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Title: Flocking in active matter systems : structure and response to perturbations
Author: Kyriakopoulos, Nikos
ISNI:       0000 0004 6062 5336
Awarding Body: University of Aberdeen
Current Institution: University of Aberdeen
Date of Award: 2016
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Flocking, the collective motion of systems consisting of many agents, is a ubiquitous phenomenon in nature, observed both in biological and artificial systems. The understanding of such systems is important from both a theoretical point of view, as it extends the field of statistical physics to non-equilibrium systems, and from a practical point of view, due to the emergence of applications that are based on the modelling. In the present thesis I numerically investigated several aspects of flocking dynamics, simulating systems consisting of up to millions of particles. One first problem I worked on regarded the flocks response to external perturbations, something that had received little attention so far. The result was a scaling relation, connecting the asymptotic response of a flock to the strength of the external fleld affecting it. Additionally, my preliminary results point towards a generalised fluctuation-dissipation relation for the short-time response, with two different effective temperatures depending on the direction at which the perturbing field is applied. Another aspect I studied was the stability and dynamical properties of non-confined active systems (finite flocks in open space). The results showed that these flocks are stable only when an attracting 'social force' keeps the agents from drifting away from each other. The velocity fluctuations correlations were found to be different than the asymptotic limit predictions of hydrodynamic theories for infinite flocks. Finally, I studied the clustering dynamics of flocking systems. The conclusion was that the non-equilibrium clustering in the ordered phase is regulated by an anisotropic percolation transition, while it does not drive the order-disorder transition, contrary to earlier conjectures. I believe the results of this work answer some important questions in the field of ordered active matter, while at the same time opening new and intriguing ones, that will hopefully be tackled in the near future.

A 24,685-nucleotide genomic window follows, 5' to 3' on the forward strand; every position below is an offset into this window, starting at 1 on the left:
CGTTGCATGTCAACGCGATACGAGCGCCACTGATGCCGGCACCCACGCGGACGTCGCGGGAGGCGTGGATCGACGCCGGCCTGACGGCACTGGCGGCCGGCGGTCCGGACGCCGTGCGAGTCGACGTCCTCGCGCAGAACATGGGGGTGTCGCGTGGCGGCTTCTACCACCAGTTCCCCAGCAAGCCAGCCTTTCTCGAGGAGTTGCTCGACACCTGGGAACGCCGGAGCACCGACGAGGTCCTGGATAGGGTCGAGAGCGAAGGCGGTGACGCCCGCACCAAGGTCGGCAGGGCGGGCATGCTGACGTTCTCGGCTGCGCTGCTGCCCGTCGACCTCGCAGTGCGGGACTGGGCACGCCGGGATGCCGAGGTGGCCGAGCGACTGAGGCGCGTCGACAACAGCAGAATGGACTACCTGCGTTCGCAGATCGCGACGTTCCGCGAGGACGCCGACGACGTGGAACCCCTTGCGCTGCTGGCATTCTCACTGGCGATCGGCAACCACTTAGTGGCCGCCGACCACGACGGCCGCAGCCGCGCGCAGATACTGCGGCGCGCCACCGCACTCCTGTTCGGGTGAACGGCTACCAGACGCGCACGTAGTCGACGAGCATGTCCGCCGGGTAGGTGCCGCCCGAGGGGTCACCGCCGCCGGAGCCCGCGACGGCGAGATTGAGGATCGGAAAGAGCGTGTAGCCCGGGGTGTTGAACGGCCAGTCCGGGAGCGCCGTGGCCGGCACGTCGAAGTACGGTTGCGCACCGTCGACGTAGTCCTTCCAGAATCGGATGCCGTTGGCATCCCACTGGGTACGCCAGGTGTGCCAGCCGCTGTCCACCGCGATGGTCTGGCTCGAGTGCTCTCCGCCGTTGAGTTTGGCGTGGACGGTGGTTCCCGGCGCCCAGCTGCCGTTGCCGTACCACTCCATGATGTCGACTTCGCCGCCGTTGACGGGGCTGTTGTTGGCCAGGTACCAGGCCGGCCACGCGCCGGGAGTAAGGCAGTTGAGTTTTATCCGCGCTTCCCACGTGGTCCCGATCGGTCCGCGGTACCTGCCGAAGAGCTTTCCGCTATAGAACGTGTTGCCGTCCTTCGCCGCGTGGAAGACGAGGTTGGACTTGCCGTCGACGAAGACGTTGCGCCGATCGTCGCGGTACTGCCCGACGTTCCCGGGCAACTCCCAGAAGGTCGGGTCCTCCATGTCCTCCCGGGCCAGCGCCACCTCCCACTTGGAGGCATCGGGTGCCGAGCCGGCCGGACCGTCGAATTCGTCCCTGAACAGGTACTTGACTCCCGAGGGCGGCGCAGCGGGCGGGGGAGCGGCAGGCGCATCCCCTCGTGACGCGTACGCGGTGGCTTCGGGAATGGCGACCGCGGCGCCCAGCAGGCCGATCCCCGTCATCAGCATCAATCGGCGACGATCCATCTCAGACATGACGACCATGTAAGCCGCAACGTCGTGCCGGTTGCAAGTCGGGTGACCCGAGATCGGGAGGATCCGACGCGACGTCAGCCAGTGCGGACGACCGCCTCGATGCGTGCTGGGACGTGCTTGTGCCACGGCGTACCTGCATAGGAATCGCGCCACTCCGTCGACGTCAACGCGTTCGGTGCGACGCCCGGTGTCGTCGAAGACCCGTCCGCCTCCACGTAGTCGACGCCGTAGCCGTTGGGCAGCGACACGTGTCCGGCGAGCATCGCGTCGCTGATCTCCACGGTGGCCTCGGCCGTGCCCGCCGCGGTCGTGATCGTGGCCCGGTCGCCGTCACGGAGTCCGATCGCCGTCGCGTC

Supervisor: Not available Sponsor: Marie Curie Career Integration
Qualification Name: Thesis (Ph.D.) Qualification Level: Doctoral
EThOS ID:  DOI: Not available
Keywords: Nonequilibrium statistical mechanics ; Fluctuations (Physics) ; Stability ; Analysis of covariance